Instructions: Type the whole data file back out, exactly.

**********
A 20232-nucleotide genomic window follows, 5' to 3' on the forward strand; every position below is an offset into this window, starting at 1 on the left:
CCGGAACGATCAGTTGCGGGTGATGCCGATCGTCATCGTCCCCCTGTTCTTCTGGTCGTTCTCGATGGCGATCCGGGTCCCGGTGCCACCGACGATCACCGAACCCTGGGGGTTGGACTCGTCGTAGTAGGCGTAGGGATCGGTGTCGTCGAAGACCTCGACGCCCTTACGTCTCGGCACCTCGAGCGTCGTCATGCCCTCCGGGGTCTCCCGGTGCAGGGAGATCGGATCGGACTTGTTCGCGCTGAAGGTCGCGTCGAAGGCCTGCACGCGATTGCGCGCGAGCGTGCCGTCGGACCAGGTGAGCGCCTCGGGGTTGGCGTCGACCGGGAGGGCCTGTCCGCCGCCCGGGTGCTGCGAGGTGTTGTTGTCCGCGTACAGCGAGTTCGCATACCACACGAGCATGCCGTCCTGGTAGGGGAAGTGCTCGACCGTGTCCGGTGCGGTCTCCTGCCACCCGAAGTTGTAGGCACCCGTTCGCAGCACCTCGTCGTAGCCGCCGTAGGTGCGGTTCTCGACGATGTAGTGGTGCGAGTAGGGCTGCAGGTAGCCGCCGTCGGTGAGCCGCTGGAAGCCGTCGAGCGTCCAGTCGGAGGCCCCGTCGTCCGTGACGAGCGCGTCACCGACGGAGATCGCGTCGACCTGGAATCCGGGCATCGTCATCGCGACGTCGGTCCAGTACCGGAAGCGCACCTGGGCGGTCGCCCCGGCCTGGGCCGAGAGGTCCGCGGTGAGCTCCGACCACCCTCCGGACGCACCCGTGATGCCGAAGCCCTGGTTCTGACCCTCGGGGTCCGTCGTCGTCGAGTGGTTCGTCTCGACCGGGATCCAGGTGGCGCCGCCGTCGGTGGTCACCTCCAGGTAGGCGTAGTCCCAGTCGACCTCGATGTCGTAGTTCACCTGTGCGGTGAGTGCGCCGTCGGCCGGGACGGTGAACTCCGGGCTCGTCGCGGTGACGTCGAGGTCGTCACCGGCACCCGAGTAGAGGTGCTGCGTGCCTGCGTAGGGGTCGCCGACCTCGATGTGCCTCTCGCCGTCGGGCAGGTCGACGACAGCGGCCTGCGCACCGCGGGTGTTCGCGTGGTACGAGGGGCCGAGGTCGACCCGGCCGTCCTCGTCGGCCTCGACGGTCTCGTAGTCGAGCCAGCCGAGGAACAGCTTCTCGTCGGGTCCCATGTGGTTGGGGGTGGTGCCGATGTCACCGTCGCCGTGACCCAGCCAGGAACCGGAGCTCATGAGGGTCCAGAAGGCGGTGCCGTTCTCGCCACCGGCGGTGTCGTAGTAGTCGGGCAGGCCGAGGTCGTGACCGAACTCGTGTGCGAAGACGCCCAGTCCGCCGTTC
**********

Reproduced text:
A 20232-nucleotide genomic window follows, 5' to 3' on the forward strand; every position below is an offset into this window, starting at 1 on the left:
CCGGAACGATCAGTTGCGGGTGATGCCGATCGTCATCGTCCCCCTGTTCTTCTGGTCGTTCTCGATGGCGATCCGGGTCCCGGTGCCACCGACGATCACCGAACCCTGGGGGTTGGACTCGTCGTAGTAGGCGTAGGGATCGGTGTCGTCGAAGACCTCGACGCCCTTACGTCTCGGCACCTCGAGCGTCGTCATGCCCTCCGGGGTCTCCCGGTGCAGGGAGATCGGATCGGACTTGTTCGCGCTGAAGGTCGCGTCGAAGGCCTGCACGCGATTGCGCGCGAGCGTGCCGTCGGACCAGGTGAGCGCCTCGGGGTTGGCGTCGACCGGGAGGGCCTGTCCGCCGCCCGGGTGCTGCGAGGTGTTGTTGTCCGCGTACAGCGAGTTCGCATACCACACGAGCATGCCGTCCTGGTAGGGGAAGTGCTCGACCGTGTCCGGTGCGGTCTCCTGCCACCCGAAGTTGTAGGCACCCGTTCGCAGCACCTCGTCGTAGCCGCCGTAGGTGCGGTTCTCGACGATGTAGTGGTGCGAGTAGGGCTGCAGGTAGCCGCCGTCGGTGAGCCGCTGGAAGCCGTCGAGCGTCCAGTCGGAGGCCCCGTCGTCCGTGACGAGCGCGTCACCGACGGAGATCGCGTCGACCTGGAATCCGGGCATCGTCATCGCGACGTCGGTCCAGTACCGGAAGCGCACCTGGGCGGTCGCCCCGGCCTGGGCCGAGAGGTCCGCGGTGAGCTCCGACCACCCTCCGGACGCACCCGTGATGCCGAAGCCCTGGTTCTGACCCTCGGGGTCCGTCGTCGTCGAGTGGTTCGTCTCGACCGGGATCCAGGTGGCGCCGCCGTCGGTGGTCACCTCCAGGTAGGCGTAGTCCCAGTCGACCTCGATGTCGTAGTTCACCTGTGCGGTGAGTGCGCCGTCGGCCGGGACGGTGAACTCCGGGCTCGTCGCGGTGACGTCGAGGTCGTCACCGGCACCCGAGTAGAGGTGCTGCGTGCCTGCGTAGGGGTCGCCGACCTCGATGTGCCTCTCGCCGTCGGGCAGGTCGACGACAGCGGCCTGCGCACCGCGGGTGTTCGCGTGGTACGAGGGGCCGAGGTCGACCCGGCCGTCCTCGTCGGCCTCGACGGTCTCGTAGTCGAGCCAGCCGAGGAACAGCTTCTCGTCGGGTCCCATGTGGTTGGGGGTGGTGCCGATGTCACCGTCGCCGTGACCCAGCCAGGAACCGGAGCTCATGAGGGTCCAGAAGGCGGTGCCGTTCTCGCCACCGGCGGTGTCGTAGTAGTCGGGCAGGCCGAGGTCGTGACCGAACTCGTGTGCGAAGACGCCCAGTCCGCCGTTC